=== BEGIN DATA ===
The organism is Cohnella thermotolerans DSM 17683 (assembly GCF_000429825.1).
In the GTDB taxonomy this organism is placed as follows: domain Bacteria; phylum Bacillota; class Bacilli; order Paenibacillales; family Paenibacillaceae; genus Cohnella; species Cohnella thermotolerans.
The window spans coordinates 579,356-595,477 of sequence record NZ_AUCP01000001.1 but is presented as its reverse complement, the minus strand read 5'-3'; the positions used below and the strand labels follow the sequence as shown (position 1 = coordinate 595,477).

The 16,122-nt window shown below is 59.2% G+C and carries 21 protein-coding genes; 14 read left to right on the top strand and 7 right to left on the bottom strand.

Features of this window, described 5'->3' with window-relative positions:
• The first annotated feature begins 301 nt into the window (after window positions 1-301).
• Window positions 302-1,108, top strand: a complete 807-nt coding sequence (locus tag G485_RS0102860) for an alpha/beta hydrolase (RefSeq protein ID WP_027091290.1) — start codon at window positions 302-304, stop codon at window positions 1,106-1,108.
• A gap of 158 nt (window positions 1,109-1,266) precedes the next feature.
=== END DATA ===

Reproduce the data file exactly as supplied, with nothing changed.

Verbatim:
The organism is Cohnella thermotolerans DSM 17683 (assembly GCF_000429825.1).
In the GTDB taxonomy this organism is placed as follows: domain Bacteria; phylum Bacillota; class Bacilli; order Paenibacillales; family Paenibacillaceae; genus Cohnella; species Cohnella thermotolerans.
The window spans coordinates 579,356-595,477 of sequence record NZ_AUCP01000001.1 but is presented as its reverse complement, the minus strand read 5'-3'; the positions used below and the strand labels follow the sequence as shown (position 1 = coordinate 595,477).

The 16,122-nt window shown below is 59.2% G+C and carries 21 protein-coding genes; 14 read left to right on the top strand and 7 right to left on the bottom strand.

Features of this window, described 5'->3' with window-relative positions:
• The first annotated feature begins 301 nt into the window (after window positions 1-301).
• Window positions 302-1,108, top strand: a complete 807-nt coding sequence (locus tag G485_RS0102860) for an alpha/beta hydrolase (RefSeq protein ID WP_027091290.1) — start codon at window positions 302-304, stop codon at window positions 1,106-1,108.
• A gap of 158 nt (window positions 1,109-1,266) precedes the next feature.